Sunday, June 17, 2007

The year of the rat

For a few years now, observers of Hollywood have been speculating (if not outright predicting) that the days of the theater experience as we know it are numbered. The explosion of DVD, HDTV, and other home theater technologies means, if a viewer is willing to wait about six months -- sometimes less -- they can get an experience in their media room that's pretty darn close to the best theatrical exhibition. Minus the $5.00 Cokes, ringing cellphones, and crying babies. Only the window between theatrical and home video release, so the theory goes, is keeping the moviegoing public from cocooning completely.

And though I'm annoyed by unruly tykes as the next person, I do think something will be lost for future generations of moviegoers if the place they experience their first film is on the couch in the living room. I know that some of the greatest impressions made on me were seeing classic Disney films, like Pinocchio, Fantasia, and Dumbo at the little movie house back home. I was reminded of those iconic images last night when I was lucky enough to snag the last (literally) ticket to a sneak preview of the new Disney-Pixar film, Ratatouille. It may well be the studio's best work yet.

The film tells the story of Remy, a rat, whose passion in life is the very un-ratlike pursuit of haute cuisine. When he lands in Paris, and at the restaurant of his gourmet idol, Gusteau, it would seem to be the perfect fit. Except for the fact that a rat in the kitchen, obviously, would spell doom for the restaurant. Let alone the fact that what human is going to believe that a rat can cook for the demanding Parisian diners? Enter Linguini, the garbage boy. In whom Remy finds the perfect vessel for working his magic behind the scenes in the kitchen. Hilarity, as they say, ensues.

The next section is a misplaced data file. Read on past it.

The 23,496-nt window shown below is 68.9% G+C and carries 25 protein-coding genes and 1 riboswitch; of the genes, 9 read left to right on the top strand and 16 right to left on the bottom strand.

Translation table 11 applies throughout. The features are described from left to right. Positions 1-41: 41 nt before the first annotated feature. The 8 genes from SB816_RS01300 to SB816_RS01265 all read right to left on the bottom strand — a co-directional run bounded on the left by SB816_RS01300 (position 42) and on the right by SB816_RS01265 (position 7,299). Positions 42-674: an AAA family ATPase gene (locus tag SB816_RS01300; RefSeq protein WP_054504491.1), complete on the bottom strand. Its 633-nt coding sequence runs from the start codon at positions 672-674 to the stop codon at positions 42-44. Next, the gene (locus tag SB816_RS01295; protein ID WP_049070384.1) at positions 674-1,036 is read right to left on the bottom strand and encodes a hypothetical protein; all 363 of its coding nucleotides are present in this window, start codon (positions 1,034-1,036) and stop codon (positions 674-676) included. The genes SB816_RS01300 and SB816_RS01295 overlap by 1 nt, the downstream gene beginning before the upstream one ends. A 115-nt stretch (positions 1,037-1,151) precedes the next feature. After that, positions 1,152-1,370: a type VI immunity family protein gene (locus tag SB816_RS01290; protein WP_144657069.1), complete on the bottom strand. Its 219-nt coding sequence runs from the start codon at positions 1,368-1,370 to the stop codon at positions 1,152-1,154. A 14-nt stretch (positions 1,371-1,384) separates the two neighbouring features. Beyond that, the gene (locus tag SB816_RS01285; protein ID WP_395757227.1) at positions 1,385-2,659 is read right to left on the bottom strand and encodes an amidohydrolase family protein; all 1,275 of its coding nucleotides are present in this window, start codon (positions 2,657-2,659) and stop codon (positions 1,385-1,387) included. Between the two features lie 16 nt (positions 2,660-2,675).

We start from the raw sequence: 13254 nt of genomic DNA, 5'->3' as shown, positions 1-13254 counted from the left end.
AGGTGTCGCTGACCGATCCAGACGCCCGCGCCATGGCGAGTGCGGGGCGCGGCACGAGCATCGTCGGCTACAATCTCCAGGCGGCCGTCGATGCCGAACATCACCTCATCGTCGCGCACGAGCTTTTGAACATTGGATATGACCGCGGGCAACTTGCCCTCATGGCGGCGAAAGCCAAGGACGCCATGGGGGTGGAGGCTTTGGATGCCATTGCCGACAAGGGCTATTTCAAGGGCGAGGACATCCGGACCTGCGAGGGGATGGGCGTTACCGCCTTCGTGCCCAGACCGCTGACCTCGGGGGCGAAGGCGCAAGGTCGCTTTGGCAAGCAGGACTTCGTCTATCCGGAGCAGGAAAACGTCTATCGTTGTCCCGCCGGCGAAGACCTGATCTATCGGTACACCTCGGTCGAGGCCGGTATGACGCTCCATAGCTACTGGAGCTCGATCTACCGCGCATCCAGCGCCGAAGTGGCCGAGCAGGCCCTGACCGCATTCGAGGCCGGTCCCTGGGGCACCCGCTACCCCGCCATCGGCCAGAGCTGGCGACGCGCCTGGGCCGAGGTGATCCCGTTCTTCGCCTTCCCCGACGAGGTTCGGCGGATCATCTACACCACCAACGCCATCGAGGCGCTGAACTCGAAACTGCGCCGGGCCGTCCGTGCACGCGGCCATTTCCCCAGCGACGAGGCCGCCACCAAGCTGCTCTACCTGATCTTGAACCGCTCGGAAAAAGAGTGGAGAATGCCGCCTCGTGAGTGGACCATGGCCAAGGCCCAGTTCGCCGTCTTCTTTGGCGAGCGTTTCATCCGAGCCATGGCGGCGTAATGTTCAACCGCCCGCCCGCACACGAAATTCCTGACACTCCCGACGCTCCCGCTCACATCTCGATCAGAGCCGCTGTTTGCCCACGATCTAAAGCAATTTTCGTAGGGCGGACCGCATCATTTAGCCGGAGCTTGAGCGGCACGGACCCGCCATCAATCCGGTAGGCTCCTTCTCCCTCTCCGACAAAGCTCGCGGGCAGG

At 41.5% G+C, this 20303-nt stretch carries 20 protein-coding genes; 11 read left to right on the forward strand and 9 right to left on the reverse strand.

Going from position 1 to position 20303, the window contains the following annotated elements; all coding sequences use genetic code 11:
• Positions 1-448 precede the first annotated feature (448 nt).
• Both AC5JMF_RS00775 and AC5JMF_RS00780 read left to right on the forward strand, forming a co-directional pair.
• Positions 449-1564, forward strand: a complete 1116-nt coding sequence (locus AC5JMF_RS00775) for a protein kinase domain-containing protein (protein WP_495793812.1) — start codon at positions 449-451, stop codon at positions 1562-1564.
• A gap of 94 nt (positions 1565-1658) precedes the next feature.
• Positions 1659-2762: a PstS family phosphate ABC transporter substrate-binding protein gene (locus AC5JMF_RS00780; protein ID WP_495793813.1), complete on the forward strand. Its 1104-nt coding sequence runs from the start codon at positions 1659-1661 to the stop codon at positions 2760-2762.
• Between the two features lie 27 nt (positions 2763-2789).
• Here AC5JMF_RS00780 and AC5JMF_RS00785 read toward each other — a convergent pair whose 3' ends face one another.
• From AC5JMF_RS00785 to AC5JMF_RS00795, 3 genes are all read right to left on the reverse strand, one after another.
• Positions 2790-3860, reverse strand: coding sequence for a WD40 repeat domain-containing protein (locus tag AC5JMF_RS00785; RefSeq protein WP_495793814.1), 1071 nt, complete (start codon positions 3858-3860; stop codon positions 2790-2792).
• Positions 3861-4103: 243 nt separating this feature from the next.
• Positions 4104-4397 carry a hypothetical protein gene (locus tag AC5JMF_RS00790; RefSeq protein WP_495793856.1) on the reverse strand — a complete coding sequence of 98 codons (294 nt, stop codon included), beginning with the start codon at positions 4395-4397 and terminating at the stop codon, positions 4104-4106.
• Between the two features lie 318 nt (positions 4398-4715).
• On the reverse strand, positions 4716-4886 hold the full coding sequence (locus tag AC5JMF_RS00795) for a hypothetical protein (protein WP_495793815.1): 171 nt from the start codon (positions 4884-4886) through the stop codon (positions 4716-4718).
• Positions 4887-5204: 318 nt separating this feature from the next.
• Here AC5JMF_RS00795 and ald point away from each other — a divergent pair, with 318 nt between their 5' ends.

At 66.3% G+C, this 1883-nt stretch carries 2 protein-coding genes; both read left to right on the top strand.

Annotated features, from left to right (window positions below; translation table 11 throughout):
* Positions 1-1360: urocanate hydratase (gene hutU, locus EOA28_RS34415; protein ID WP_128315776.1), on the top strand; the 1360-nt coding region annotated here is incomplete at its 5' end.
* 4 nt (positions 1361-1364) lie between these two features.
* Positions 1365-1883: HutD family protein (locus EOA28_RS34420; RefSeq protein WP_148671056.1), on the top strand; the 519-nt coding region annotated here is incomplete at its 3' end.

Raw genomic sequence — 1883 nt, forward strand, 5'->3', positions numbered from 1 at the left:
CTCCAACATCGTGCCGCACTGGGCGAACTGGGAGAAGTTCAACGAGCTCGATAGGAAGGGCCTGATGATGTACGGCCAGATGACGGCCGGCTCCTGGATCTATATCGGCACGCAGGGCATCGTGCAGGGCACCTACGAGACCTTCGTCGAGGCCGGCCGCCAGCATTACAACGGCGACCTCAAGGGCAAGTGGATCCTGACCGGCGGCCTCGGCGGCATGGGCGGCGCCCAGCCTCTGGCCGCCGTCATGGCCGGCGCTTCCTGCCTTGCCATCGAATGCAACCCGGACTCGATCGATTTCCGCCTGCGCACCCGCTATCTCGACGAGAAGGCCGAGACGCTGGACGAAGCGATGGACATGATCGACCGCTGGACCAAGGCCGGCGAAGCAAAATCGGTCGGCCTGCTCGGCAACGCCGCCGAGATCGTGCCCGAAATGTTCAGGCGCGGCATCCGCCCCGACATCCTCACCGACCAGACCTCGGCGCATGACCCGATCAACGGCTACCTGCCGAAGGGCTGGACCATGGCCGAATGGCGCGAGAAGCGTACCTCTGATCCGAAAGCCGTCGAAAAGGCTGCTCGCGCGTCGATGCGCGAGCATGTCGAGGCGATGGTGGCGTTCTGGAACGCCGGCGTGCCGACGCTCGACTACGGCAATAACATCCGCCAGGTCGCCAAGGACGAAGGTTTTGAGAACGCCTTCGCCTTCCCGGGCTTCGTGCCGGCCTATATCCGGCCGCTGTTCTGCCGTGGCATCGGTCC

After a softer than expected reception for Cars last year, and given the unusual concept of a cooking rat, questions about Pixar's unbroken string of critical and box office hits may have been in question. Ratatouille should put any doubts to rest until next year's release, WALL-E. The computer animation is stunning on every level. Characters, human and animal, are rendered with greater detail and realism than any before. The Paris settings have a depth to them that, again, recall the classic Disney era films and lend a more timeless feel to the story. More than anything, however, Pixar remains head and shoulders above other CGI animation competitors by focusing on a truly funny and touching story. Without hurling a million irrelevant pop culture references a minute at the adults, or throwing in needless bathroom humor for the kids. Neither age group is talked down to, yet there is more than enough for both young and old to enjoy throughout. As much as you'll laugh at the slapstick comedy, and enjoy the several action set pieces, I promise you will want to clap and cheer for Remy when all the chips are down about the time Act III kicks everything into overdrive.

It opens nationwide on June 29th and I can't wait to see it again.